A proposal in President Obama's 2016 budget would limit the amount of Post 9/11 G.I. Bill funding that for-profit colleges could collect.
For a school to qualify for student aid, it is supposed to draw at least 10 percent of its revenues from non-federal sources. Currently, however, schools do not have to include funding from the Post 9/11 G.I. Bill and Defense Department tuition assistance programs in the 90/10 equation.
The White House proposal would change this stipulation and force colleges to include funding from the G.I. Bill and tuition assistance programs in the 90/10 equation.
In July, a Senate report stated that for-profit schools pulled in about $1.7 billion in G.I. Bill funds during 2012-2013, about $640 million more than in 2009-2010. An Iraq War veteran who worked for a for-profit college called this the "military gravy train" for these schools.
At the same time, Sen. Tom Harkin, D-Iowa, said the report found that seven of the top eight for-profit colleges receiving Post 9/11 G.I. Bill benefits were under state or federal investigation.
"More and more veterans are enrolling in high-cost for-profit programs of questionable quality, while the share of veterans enrolling in community colleges and state universities is shrinking," Harkin said in a statement last July. "While the Post-9/11 G.I. Bill was designed to expand educational opportunities for our veterans and service members, I am concerned that it is primarily expanding the coffers of the big corporations running these schools."
The report was a follow-up to one Harkin released in 2012 that found many for-profit schools offered little support for the veteran student and also questioned the quality of the programs and the value of the degrees or certificates offered.
But not everyone on the Hill will likely support Obama's proposal.
Rep. Jeff Miller, R-Florida, chairman of the House Veterans Affairs Committee, has said that the 90/10 rule is an arbitrary formula that unfairly implies problems with the quality of for-profit schools.
According to a study cited by Miller, 42 percent of tuition revenue at private non-profit colleges, 70 percent at private for-profits and 82 percent at public colleges comes from federal student aid sources included in the 1965 law.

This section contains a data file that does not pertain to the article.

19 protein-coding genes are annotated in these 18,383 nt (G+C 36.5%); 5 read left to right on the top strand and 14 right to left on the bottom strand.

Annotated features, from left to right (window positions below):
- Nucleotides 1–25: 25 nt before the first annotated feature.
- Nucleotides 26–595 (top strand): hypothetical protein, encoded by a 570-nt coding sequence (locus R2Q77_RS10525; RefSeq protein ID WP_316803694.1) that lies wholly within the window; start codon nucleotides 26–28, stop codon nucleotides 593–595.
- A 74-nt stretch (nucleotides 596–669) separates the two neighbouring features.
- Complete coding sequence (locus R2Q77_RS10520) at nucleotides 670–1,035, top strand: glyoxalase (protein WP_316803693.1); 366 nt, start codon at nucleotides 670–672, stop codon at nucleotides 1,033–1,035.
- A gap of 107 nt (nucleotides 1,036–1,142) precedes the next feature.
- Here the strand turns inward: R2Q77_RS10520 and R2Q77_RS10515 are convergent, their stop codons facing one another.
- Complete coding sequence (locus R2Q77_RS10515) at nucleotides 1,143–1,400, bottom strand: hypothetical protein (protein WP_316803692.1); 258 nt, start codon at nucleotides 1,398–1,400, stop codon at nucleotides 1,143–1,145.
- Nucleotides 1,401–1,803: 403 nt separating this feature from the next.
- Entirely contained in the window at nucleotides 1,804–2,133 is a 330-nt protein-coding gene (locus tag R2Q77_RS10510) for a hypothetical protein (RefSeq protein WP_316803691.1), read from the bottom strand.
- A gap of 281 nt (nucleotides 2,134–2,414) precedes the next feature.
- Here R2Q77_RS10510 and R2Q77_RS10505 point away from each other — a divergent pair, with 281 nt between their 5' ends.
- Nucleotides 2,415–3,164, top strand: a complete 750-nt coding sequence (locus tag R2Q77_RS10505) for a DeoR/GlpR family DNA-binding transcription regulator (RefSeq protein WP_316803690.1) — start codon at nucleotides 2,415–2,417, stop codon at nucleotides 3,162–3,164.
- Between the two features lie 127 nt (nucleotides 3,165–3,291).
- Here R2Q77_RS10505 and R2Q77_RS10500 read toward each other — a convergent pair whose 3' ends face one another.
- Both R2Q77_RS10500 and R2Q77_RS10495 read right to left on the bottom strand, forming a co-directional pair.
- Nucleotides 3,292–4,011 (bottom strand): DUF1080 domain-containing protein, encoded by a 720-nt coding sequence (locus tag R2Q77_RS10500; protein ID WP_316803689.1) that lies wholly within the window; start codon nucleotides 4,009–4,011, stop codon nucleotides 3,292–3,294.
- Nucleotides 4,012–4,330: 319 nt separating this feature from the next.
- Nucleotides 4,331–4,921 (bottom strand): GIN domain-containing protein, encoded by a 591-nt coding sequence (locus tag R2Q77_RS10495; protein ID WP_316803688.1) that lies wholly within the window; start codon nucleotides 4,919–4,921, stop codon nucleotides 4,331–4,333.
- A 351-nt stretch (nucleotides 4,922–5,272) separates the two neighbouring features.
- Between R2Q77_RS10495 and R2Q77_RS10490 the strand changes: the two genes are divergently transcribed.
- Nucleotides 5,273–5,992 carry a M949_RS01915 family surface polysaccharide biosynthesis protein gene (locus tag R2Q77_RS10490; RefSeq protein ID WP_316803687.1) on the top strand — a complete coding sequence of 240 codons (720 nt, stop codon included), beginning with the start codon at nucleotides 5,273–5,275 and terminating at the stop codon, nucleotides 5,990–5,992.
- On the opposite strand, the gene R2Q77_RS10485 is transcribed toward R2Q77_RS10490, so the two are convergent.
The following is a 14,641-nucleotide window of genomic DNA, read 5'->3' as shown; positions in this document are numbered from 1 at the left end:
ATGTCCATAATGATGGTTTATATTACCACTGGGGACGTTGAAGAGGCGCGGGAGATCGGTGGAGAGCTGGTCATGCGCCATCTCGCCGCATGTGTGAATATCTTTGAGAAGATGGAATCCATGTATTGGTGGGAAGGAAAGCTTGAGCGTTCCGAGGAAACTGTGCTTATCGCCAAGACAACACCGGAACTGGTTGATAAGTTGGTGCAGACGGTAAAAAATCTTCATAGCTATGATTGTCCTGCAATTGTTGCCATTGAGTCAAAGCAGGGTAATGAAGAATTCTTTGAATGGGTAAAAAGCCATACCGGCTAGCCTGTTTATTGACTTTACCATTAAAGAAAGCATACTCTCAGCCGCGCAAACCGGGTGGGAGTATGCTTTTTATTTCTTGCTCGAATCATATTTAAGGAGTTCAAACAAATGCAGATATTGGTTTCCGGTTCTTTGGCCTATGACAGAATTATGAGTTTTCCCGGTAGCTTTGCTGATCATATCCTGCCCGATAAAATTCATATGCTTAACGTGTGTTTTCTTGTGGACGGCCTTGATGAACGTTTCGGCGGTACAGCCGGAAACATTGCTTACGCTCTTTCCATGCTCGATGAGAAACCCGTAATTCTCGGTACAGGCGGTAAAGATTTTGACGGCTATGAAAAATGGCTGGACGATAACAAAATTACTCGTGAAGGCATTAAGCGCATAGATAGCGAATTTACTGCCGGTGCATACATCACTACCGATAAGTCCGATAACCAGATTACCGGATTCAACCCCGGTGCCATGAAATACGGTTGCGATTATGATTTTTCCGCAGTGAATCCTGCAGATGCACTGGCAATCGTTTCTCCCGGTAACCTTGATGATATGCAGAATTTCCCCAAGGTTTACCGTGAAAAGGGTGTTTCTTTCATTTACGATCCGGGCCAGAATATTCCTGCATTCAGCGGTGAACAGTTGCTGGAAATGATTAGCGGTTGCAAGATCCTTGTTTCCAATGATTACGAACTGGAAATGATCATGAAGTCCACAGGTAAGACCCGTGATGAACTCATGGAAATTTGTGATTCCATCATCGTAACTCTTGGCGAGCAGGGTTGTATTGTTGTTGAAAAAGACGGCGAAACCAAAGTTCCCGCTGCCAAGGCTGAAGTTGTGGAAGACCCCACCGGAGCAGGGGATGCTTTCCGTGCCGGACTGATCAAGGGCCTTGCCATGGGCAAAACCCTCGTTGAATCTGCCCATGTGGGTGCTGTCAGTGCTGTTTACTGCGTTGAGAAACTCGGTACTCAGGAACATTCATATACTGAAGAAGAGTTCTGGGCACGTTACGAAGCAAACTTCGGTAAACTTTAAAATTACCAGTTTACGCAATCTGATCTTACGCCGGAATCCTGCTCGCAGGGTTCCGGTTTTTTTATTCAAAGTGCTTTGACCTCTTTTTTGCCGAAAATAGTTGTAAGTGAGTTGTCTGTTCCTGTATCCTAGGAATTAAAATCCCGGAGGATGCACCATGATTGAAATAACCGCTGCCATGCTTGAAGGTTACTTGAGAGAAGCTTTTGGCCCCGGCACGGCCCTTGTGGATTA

Among public colleges, 98 percent of community college tuition revenues come from federal sources, meaning that "most public colleges would fail the 90/10 rule if it applied to them," according to Miller.
He said he believes there already are systems in place at the federal, state and local levels to ensure schools -- whatever type -- are providing quality service and education to veterans.
The lawmaker said that Obama's proposal would do nothing to strengthen those systems but would be a disincentive for effective oversight at those levels.
Sen. Johnny Isakson, R-Georgia, chairman of the Senate Veterans Affairs Committee, said that Washington "shouldn't be limiting educational opportunities for our veterans and service members."
"This type of proposal should be debated by the appropriate committees in Congress and not patched together through an appropriations measure," Isakson told Military.com in an email on Tuesday.
Reps. Susan Davis and Mark Takano -- both California Democrats -- filed legislation in 2014 that would have required for-profit schools to meet the 90/10 rule. The legislation died in the House Education Committee, however, when Chairman Rep. John Kline, R-Minnesota, ruled it not germane to the topic of financial aid, The Fresno Bee reported.
The lawmakers filed their bill partly in response to a report by the Center for Investigative Reporting that found some 300 California schools that received G.I. Bill funding were prohibited from getting state financial aid at times in the prior four years, or operated without accreditation.
About $1.5 billion in G.I. Bill funding went to California schools and colleges between 2009 and 2014, the CIR report claimed, of which 40 percent -- $638 million -- went to institutions that had failed state financial aid standard at least once in the previous four years.
-- Bryant Jordan can be reached at email@example.com.